HealthPakistan

Heatwave Alert: How to Prevent Heat Stroke in Punjab and Sindh

As the mercury rises in Pakistan, the threat of heatwaves becomes increasingly real. With temperatures soaring, the risk of heat-related illnesses, including the potentially fatal heat stroke, is on the rise. This article aims to provide a comprehensive guide on how to prevent heat stroke and stay safe during a heatwave.

A severe heatwave is expected to hit Punjab and Sindh. The federal and provincial authorities have taken precautions to protect people from the deadly consequences of heat-related illnesses. Heat stroke, the most severe form of heat-related illness, is defined as a body temperature higher than 40.6 degrees Celsius due to environmental heat exposure.

Studies reveal that heat stroke can be avoided by adopting simple preventive measures. However, if there is a delay in treatment, the mortality rate of heat stroke can be as high as 80%. Early diagnosis and cooling may reduce the mortality rate to 10%.

The National Disaster Management Authority and other provincial authorities have issued a heatwave advisory for the general public. The advisory stated that infants, elderly persons, athletes, and outdoor workers are at high risk for heat stroke.

Symptoms of heat stroke include profuse sweating or the absence of sweating with hot red or flushed dry skin, weakness, lethargy, chills, throbbing headache, high body temperature, hallucinations, confusion, dizziness, and slurred speech. If one is having any of the symptoms, they should immediately be taken to the nearest healthcare facility.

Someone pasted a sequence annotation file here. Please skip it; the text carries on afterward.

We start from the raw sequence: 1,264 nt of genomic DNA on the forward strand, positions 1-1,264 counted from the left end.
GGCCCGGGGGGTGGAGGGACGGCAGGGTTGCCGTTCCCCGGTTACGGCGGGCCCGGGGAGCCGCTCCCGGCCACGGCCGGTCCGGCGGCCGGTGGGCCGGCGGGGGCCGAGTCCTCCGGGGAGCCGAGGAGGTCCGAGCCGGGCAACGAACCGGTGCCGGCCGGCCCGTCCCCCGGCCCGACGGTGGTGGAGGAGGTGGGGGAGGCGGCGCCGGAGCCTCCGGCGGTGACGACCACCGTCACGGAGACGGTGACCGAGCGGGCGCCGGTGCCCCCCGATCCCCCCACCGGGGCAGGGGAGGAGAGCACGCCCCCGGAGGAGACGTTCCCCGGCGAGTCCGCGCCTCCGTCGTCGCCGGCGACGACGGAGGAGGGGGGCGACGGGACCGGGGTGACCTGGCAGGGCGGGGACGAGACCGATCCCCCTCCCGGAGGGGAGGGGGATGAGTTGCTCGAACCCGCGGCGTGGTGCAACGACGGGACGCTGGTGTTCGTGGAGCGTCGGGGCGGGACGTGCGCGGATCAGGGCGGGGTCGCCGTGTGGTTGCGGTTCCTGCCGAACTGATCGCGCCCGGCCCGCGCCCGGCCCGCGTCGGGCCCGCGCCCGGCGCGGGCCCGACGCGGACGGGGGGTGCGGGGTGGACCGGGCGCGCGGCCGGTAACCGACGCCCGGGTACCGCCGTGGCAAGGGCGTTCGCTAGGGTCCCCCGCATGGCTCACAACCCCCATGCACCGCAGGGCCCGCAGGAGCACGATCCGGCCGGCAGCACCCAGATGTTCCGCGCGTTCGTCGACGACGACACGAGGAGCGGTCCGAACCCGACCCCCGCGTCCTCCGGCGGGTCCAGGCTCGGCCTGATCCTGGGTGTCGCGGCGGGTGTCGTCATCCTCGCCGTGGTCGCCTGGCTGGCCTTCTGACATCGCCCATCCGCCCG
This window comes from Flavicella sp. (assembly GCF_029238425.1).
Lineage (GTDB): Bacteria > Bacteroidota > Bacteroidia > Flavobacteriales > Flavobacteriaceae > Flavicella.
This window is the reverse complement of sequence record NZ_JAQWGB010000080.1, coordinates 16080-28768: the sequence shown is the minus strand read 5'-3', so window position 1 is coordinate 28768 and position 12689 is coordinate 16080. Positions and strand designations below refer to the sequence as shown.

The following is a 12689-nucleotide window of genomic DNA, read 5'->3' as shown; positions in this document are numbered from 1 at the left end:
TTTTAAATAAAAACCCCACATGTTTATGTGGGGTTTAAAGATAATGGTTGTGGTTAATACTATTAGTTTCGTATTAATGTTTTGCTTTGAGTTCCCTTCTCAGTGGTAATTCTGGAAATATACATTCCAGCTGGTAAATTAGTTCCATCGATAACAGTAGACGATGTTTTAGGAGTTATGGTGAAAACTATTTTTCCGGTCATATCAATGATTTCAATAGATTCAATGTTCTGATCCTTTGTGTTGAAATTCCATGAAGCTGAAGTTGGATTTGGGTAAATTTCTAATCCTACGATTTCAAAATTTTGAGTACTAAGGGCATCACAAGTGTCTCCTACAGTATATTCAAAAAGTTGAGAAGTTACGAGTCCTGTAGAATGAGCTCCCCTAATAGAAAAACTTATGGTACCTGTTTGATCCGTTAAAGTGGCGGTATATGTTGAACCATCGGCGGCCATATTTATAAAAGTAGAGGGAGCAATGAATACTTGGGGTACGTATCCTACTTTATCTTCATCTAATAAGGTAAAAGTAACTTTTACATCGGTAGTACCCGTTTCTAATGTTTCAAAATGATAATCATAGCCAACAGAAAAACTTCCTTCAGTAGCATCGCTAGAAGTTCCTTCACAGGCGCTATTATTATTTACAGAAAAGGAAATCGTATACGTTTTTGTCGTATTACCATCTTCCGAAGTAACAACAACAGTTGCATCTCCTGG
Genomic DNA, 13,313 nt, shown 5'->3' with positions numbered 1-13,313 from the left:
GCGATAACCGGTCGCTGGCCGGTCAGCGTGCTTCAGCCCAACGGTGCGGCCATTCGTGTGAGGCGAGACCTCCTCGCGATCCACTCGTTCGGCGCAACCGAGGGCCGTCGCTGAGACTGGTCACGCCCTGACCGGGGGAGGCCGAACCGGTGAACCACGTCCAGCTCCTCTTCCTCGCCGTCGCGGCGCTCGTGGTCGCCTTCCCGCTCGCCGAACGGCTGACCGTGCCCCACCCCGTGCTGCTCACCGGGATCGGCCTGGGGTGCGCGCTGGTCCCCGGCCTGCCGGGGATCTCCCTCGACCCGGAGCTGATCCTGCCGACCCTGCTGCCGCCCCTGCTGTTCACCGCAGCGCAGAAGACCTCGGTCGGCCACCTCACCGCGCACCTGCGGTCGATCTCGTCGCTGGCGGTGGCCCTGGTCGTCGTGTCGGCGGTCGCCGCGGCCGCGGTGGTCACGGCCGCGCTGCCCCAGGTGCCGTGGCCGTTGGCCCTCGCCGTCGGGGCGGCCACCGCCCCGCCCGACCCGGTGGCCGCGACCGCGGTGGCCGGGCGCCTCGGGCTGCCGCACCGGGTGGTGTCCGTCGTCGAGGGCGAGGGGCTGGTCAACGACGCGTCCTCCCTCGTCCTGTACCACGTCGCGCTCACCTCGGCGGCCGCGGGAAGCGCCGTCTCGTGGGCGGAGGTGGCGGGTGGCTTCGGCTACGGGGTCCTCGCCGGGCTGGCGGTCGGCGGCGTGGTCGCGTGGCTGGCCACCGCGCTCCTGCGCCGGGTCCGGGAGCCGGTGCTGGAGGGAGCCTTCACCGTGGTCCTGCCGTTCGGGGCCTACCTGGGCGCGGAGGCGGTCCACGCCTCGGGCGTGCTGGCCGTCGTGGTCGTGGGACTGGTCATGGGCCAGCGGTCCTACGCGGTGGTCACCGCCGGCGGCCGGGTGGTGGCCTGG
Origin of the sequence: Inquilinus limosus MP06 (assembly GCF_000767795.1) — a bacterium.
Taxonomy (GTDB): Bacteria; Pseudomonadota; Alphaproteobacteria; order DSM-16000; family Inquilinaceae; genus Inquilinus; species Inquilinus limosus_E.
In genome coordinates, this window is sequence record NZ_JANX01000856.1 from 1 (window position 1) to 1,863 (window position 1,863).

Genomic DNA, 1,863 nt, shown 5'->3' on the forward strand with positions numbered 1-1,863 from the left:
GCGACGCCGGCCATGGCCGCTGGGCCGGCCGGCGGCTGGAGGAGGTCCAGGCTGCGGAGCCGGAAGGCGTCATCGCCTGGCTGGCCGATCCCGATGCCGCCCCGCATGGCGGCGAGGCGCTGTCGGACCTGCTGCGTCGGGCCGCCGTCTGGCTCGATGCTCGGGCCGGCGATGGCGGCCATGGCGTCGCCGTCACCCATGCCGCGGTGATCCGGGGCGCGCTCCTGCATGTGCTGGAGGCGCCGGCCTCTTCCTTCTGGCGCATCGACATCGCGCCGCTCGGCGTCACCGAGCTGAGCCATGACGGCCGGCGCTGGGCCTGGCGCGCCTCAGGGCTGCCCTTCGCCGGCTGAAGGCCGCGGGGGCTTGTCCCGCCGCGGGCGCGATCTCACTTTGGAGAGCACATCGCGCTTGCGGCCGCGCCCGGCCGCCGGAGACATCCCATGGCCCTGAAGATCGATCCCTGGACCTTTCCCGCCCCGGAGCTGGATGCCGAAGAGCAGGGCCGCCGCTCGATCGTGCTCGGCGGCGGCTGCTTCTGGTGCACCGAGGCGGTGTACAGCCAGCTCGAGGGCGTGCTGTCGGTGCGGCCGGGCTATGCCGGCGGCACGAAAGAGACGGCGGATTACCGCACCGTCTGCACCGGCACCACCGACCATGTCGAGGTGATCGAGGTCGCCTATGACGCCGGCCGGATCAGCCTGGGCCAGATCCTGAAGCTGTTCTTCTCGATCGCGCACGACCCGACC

Prevention is better than cure, and heat stroke is a preventable condition. The advisory has shared some common preventive measures:

 

  • Avoid going outside during the hottest time of the day.
  • Avoid strenuous physical activity if you can. If you must do strenuous activity, do it during the coolest part of the day, which is usually in the morning between 4am and 7am.
  • Stay in the shade.
  • Do not leave children or animals in parked vehicles.
  • Drink plenty of water and avoid getting dehydrated.
  • Limit time in direct sunlight during hot weather or in places with high environmental temperatures.
  • Refrain from vigorous physical activities in hot and humid weather.
  • Persons working under the sun should prevent dehydration and heat stroke by taking time out of the sun and drinking plenty of water/fluids.
  • Patients should avoid the use of caffeine and sugar-containing soft drinks and/or tea, as it may exacerbate dehydration.
  • Consume salty foods, use an umbrella.
  • Wear hats, light-colored, and loose-fitting clothes during the hot/humid environmental conditions.

Preventing heat stroke involves several measures. Avoid going outside during the hottest time of the day. If you must do strenuous activity, do it during the coolest part of the day, which is usually in the morning between 4am and 7am. Stay in the shade. Do not leave children or animals in parked vehicles. Drink plenty of water and avoid getting dehydrated. Limit time in direct sunlight during hot weather or in places with high environmental temperatures. Refrain from vigorous physical activities in hot and humid weather.

Persons working under the sun should prevent dehydration and heat stroke by taking time out of the sun and drinking plenty of water/fluids. Patients should avoid use of caffeine and sugar-containing soft drinks and/or tea, as it may exacerbate dehydration. Consume salty foods, use an umbrella, wear hats, light-colored and loose-fitting clothes during the hot/humid environmental conditions.

In fine, while the heatwave poses a significant threat, it is possible to stay safe by following these guidelines. Remember, prevention is better than cure. Stay safe, stay hydrated, and take care of each other during these challenging times.

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